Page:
The first is to defend the electoral victories by the DAP in Sabah in Kota Kinabalu, Sandakan and Tawau in the 13th General Election, winning not only the two parliamentary and four state assembly seats in 2013, but also constituencies which we missed winning in these areas.
But the second objective is more formidable and challenging – to make a breakthrough in the interior areas, particularly the parliamentary and state assembly seats in Pensiangan, Keningau and Tenom, as we want to ensure more DAP Kadazan-Dusun-Murut elected representatives take their places in Parliament and the Sabah State Assembly.
In fact, I am looking forward not only to more DAP KDM elected representatives, but also to the election of Kadazan-Dusun-Murut State Assemblywomen as well.
This is the reason for my tour of Tenom, Keningau and Pensiangan in the last two days together with National DAPSY leader and Perak DAP State Assemblyman for Canning, Wong Kah Woh. Also with us in the two-day visit to Tenom, Keningau and Pensiangan are the Sabah DAP Chairman and MP for Sandakan, Steven Wong; Sabah DAP Adviser and MP for Kota Kinabalu, Jimmy Wong and the Sabah DAP Deputy Chairman and Sabah State Assemblyman for Kepayang Dr. Edwin Bosi.
The focus of DAP in Sabah in the 14th General Election is to successfully elect DAP KDM parliamentarians and State Assembly representatives for the parliamentary and state assembly contests in Sabah. Read the rest of this entry »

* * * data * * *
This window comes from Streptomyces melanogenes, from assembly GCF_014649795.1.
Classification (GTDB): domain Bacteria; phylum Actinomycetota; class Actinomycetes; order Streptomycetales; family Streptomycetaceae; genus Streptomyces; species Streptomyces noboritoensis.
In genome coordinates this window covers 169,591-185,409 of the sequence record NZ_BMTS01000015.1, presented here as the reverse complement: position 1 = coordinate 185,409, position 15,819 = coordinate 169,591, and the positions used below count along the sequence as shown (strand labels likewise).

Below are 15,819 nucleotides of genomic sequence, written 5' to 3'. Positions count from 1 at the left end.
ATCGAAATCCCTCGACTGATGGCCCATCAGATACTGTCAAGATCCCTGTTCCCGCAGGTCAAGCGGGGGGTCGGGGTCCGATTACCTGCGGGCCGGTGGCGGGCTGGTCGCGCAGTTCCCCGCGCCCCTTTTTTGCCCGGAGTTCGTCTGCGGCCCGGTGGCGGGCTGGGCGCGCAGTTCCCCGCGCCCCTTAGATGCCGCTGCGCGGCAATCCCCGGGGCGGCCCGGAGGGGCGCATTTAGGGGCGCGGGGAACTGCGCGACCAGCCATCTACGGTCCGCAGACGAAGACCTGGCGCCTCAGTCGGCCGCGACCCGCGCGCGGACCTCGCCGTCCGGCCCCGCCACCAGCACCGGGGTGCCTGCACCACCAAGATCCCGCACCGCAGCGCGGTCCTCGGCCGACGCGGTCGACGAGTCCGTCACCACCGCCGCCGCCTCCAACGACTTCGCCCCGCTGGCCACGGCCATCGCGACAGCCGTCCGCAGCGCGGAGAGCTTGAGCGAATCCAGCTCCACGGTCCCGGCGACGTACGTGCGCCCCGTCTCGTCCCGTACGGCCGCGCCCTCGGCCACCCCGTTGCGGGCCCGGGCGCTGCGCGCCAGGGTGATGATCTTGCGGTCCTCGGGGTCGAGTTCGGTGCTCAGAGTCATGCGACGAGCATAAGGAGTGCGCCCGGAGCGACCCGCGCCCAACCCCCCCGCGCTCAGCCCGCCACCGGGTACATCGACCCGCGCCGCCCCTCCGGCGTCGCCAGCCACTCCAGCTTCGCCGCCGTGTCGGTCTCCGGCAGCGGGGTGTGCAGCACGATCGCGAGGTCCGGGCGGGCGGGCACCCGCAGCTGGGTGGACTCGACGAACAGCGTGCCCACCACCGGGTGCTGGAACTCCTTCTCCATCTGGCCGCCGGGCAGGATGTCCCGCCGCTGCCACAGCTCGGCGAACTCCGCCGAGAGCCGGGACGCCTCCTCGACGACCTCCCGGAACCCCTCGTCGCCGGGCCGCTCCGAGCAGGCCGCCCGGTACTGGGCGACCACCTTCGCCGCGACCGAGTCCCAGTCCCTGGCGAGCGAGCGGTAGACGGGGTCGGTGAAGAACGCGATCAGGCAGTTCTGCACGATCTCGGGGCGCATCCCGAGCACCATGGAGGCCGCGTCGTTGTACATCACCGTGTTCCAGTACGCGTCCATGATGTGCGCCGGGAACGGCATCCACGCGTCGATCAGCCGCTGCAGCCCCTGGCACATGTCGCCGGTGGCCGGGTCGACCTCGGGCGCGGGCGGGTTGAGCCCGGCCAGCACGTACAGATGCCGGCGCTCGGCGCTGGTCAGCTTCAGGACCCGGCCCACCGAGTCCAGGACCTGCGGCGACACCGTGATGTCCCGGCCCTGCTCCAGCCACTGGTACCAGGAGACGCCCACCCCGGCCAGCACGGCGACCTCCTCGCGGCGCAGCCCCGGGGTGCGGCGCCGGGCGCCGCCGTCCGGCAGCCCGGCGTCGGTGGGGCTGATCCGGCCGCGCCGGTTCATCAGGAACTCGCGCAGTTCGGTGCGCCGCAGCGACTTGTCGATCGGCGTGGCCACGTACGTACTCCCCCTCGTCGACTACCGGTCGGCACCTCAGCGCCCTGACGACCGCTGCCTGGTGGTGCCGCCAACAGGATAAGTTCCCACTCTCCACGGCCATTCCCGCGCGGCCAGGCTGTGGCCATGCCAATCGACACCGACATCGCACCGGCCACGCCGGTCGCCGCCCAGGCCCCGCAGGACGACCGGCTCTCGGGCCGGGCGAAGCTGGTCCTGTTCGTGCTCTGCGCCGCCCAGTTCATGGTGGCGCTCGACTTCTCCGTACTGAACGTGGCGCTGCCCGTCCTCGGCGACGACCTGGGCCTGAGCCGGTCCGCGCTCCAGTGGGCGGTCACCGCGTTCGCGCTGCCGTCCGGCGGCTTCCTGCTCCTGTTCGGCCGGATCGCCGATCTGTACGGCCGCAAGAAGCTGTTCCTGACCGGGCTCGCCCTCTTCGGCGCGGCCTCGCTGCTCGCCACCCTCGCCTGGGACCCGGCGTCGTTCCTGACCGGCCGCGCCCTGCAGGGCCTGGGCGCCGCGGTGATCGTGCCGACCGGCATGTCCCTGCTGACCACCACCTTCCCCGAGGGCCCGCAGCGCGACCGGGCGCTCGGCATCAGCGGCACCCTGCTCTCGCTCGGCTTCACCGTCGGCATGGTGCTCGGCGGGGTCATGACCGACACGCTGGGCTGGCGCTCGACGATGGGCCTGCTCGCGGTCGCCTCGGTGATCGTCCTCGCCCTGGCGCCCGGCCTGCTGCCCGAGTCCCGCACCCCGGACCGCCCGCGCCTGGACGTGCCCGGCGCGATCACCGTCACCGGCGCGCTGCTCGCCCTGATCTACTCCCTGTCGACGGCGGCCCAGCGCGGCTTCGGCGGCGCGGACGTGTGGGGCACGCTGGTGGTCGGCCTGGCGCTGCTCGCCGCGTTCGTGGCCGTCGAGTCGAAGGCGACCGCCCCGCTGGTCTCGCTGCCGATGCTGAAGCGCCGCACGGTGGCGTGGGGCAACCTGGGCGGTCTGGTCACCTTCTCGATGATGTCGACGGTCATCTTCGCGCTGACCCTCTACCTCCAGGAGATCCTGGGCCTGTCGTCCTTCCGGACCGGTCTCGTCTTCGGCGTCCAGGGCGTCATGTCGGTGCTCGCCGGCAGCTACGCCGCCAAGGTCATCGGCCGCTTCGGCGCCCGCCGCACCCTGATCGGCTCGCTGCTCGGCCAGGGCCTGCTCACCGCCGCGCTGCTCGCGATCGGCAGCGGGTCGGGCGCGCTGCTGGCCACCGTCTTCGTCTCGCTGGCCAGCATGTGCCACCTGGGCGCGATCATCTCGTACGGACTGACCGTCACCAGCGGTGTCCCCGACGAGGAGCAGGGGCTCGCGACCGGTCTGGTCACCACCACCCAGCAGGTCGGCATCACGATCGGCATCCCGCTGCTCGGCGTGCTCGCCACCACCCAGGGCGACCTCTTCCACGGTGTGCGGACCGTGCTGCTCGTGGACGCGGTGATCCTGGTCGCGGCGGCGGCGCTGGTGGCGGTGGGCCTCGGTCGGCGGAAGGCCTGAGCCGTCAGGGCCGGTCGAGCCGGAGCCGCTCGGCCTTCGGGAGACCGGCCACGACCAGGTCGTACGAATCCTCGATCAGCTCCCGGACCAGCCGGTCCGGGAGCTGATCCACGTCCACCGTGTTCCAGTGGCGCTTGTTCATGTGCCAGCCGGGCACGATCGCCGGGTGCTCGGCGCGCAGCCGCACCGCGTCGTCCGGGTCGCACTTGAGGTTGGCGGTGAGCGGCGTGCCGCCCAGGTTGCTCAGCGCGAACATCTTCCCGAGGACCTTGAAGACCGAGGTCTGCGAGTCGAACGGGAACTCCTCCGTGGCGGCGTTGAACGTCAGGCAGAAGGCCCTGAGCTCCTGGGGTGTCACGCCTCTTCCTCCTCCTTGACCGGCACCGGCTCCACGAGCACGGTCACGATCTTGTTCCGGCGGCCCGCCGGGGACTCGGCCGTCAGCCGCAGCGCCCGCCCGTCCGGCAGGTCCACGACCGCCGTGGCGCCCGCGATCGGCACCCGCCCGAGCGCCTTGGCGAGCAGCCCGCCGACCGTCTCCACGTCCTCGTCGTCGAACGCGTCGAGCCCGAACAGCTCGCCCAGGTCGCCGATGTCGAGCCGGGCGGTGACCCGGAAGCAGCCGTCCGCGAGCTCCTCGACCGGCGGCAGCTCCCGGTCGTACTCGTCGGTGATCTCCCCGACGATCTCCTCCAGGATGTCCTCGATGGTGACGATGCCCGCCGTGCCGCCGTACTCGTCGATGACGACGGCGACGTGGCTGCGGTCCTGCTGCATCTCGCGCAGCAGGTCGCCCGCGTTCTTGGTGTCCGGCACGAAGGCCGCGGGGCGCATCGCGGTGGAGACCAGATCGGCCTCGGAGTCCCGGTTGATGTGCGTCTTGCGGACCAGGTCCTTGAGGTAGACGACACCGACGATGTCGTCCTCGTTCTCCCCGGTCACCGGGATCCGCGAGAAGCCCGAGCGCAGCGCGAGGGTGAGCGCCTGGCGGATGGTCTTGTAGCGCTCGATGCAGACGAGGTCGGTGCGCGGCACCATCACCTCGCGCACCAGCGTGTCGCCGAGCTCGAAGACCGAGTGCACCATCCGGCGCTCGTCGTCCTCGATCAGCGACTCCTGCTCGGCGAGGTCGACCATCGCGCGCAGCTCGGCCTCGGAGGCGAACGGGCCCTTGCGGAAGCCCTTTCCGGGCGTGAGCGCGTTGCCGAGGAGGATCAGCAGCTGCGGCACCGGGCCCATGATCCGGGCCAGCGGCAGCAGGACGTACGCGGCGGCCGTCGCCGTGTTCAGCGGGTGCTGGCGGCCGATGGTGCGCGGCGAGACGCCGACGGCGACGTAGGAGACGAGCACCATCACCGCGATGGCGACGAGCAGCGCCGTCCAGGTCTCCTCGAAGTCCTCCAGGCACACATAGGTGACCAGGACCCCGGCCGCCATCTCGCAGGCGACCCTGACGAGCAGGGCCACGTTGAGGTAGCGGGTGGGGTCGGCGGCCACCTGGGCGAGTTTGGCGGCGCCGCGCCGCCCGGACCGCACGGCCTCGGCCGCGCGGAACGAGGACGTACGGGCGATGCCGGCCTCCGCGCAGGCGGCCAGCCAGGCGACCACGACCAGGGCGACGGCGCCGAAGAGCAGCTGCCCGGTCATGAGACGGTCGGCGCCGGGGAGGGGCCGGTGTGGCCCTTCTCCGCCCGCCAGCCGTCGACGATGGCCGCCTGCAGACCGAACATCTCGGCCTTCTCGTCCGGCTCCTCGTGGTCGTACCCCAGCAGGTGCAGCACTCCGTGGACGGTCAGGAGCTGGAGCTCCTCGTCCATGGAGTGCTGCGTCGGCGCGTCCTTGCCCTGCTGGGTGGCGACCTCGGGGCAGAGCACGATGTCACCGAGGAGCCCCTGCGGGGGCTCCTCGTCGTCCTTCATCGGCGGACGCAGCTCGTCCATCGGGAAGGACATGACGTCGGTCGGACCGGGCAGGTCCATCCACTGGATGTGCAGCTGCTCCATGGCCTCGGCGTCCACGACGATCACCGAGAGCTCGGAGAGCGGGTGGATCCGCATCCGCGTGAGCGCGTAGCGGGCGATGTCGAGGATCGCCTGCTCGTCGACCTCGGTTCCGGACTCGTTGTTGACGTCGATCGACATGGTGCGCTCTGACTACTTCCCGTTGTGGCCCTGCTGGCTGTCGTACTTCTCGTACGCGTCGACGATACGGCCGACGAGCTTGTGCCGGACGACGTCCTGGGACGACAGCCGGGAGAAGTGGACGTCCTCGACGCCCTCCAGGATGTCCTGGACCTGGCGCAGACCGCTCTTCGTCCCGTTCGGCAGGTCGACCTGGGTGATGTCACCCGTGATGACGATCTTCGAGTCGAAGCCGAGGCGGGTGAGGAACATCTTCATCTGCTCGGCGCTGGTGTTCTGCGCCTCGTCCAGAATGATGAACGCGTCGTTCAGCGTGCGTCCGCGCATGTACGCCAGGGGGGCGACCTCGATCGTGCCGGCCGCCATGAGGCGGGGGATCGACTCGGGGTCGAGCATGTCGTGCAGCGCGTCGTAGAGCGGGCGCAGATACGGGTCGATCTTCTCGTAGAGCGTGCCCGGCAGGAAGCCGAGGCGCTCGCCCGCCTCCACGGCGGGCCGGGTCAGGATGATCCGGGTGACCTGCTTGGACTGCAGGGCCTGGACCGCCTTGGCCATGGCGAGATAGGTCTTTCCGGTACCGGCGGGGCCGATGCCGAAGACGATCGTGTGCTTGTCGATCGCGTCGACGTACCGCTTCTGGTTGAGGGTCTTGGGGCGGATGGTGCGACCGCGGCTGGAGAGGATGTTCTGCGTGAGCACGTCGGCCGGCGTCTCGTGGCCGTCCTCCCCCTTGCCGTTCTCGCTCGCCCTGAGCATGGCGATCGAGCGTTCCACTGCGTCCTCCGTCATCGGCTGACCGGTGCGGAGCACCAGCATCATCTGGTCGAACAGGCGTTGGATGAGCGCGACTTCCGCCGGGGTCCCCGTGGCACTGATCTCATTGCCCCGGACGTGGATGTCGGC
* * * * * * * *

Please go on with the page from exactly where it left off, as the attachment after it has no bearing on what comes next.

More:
The 14GE objective is not only to remove the UMNO/BN federal government in Putrajaya but also the UMNO/BN state government in Sabah
In September this year, former Deputy Prime Minister, Tan Sri Muhyiddin Yassin said that if there is a four per cent swing against UMNO/BN in the 14th General Election, the UMNO/BN coalition would lose 45 seats, the majority of which are UMNO seats.
This would mean the UMNO/BN coalition getting even less seats than what the Pakatan Rakyat won in the 13th General Election.
With the loss of 45 seats, the UMNO/BN coalition would be reduced to 88 parliamentary seats and would occupy the Opposition benches in Parliament.
Muhyiddin should know what he is talking about as he was the Election Director of UMNO/BN coalition until he was summarily sacked as Deputy Prime Minister because of his disagreement with the Prime Minister, Datuk Seri Najib Razak over the international multi-billion dollar 1MDB kleptocratic money-laundering scandal.
We do not want to have a phoney or fake opposition to win some 25 parliamentary seats in the 14GE and to play the role of “king-maker” who could throw their lot and support to the UMNO/BN coalition to ensure that Najib Razai can continue as Prime Minister, although Najib won an even lower percentage of voter support than in the 13GE in 2013!
Is it possible to ensure a four per cent swing of voters against the UMNO/BN coalition in the 14th General Election? Read the rest of this entry »
The Iskandar Development Region (IDR), which encompasses at least 6 parliament seats, has seen significant development over the past 5 years with new residential, industrial and commercial areas sprouting up.